When people think about sexual harassment, they often assume that it involves a male targeting a female. The reality is that this forbidden behavior can occur between members of the same gender. John L. Mays, Attorney at Law have experience assisting both employees and employers in matters related to discrimination. If you have a legal issue involving same-sex harassment, you may benefit from the advice of a knowledgeable employment discrimination lawyer who has served many clients near Atlanta.Increase in Harassment Complaints by Male Employees
In 1997, only 11.6% of the sexual harassment charges received by the Equal Employment Opportunity Commission (“EEOC”) and state and local agencies were filed by males. In 2011, that number had increased to 16.3%. There has been speculation that this rise is partly due to more frequent reporting of same-sex harassment after the Supreme Court found that Title VII of the Civil Rights Act of 1964 (“Title VII”) prohibits this conductWorkplace Rights Under Title VII
Pursuant to Title VII, it is illegal for an employer to discriminate “because of sex.” This ban includes sexual harassment or adverse treatment based on someone’s gender. There are two forms of this conduct prohibited by Title VII: quid pro quo and hostile work environment.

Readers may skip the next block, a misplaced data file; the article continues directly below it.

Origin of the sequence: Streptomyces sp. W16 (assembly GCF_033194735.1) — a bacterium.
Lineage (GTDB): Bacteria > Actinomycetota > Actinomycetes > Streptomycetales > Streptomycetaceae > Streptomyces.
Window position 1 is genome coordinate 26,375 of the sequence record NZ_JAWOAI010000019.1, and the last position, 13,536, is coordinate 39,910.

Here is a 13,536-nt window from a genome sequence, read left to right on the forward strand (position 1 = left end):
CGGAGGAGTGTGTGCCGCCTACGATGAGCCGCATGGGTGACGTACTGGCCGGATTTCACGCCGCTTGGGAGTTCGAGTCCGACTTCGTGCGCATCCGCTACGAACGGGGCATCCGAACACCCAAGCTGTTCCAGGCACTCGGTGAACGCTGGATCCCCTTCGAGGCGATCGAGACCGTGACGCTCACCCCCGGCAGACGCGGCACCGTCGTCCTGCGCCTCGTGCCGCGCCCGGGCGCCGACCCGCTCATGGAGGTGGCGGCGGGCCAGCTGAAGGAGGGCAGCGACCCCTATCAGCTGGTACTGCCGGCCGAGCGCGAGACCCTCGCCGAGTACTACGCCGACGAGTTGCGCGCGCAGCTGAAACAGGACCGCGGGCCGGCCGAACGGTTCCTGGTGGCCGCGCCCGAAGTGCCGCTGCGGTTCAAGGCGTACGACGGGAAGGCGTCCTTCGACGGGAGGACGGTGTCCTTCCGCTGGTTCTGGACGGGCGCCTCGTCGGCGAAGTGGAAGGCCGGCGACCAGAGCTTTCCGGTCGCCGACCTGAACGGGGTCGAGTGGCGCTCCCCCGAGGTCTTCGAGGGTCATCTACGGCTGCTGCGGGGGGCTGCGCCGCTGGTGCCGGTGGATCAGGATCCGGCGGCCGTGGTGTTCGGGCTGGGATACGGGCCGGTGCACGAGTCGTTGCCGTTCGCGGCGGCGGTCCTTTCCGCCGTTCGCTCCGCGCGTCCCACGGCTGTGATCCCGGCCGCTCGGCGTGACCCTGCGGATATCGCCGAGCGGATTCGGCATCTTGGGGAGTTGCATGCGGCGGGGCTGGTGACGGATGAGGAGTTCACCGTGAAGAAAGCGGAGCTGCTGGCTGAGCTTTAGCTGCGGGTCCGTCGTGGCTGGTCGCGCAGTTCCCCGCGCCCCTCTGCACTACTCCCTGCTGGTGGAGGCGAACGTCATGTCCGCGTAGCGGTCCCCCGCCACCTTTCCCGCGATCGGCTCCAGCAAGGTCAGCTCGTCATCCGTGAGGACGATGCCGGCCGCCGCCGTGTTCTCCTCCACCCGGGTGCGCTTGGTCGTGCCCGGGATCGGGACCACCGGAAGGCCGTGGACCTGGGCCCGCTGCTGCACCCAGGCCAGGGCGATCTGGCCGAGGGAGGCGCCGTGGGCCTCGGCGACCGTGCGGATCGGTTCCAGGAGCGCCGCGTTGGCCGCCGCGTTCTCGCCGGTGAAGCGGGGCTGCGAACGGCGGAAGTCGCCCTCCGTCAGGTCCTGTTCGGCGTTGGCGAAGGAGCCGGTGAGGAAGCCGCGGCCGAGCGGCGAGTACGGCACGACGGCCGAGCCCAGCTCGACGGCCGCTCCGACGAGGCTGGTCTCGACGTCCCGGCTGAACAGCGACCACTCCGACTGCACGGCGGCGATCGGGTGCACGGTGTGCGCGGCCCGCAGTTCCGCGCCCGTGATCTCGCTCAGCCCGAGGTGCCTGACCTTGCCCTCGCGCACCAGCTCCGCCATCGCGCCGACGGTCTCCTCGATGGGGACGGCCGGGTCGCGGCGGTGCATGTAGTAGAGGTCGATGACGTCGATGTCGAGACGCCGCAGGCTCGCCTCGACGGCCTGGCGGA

Quid pro quo sexual harassment happens when a person’s submission to or rejection of unwelcome advances is used as the basis of an employment decision. It is often a request or demand for favors in exchange for a job-related benefit, or to avoid a threatened adverse workplace action.
Sexual harassment often does not involve a serious request or demand for favors, but instead it may consist of unwelcome conduct that is so severe or pervasive that it leads to an intimidating, hostile, or abusive work environment. The Supreme Court has found that harassment does not have to be motivated by sexual desire to support an inference of discrimination. After the Supreme Court decided Onacle v. Sundowner Offshore Services, Inc., plaintiffs no longer have to show that the alleged perpetrator in a same-sex harassment case is homosexual or attracted to members of the same gender. The relevant inquiry is not the alleged harasser’s orientation, but whether the conduct occurred “because of sex.” If the perpetrator is motivated by sexual attraction, a same-sex harassment case can be proven by using the same type of evidence as a case involving members of opposite genders.
Before filing a discrimination lawsuit under Title VII, a person must first file a charge with the EEOC within 180 days after the discrimination occurred. Remedies for sexual harassment may include back pay, front pay, and compensatory and punitive damages. A plaintiff may also be able to obtain an injunction enjoining the discriminatory conduct.Discuss Your Sexual Harassment Claim with an Atlanta Lawyer
Although Onacle was decided in 1998, same-sex discrimination is still a developing area of law. The sexual harassment attorney John L. Mays has an extensive knowledge of the rules that affect Atlanta employers and employees. If you have a concern related to same-sex discrimination, we have the skills to help you. Call us at 1-877-986-5529 or contact us online to schedule an appointment.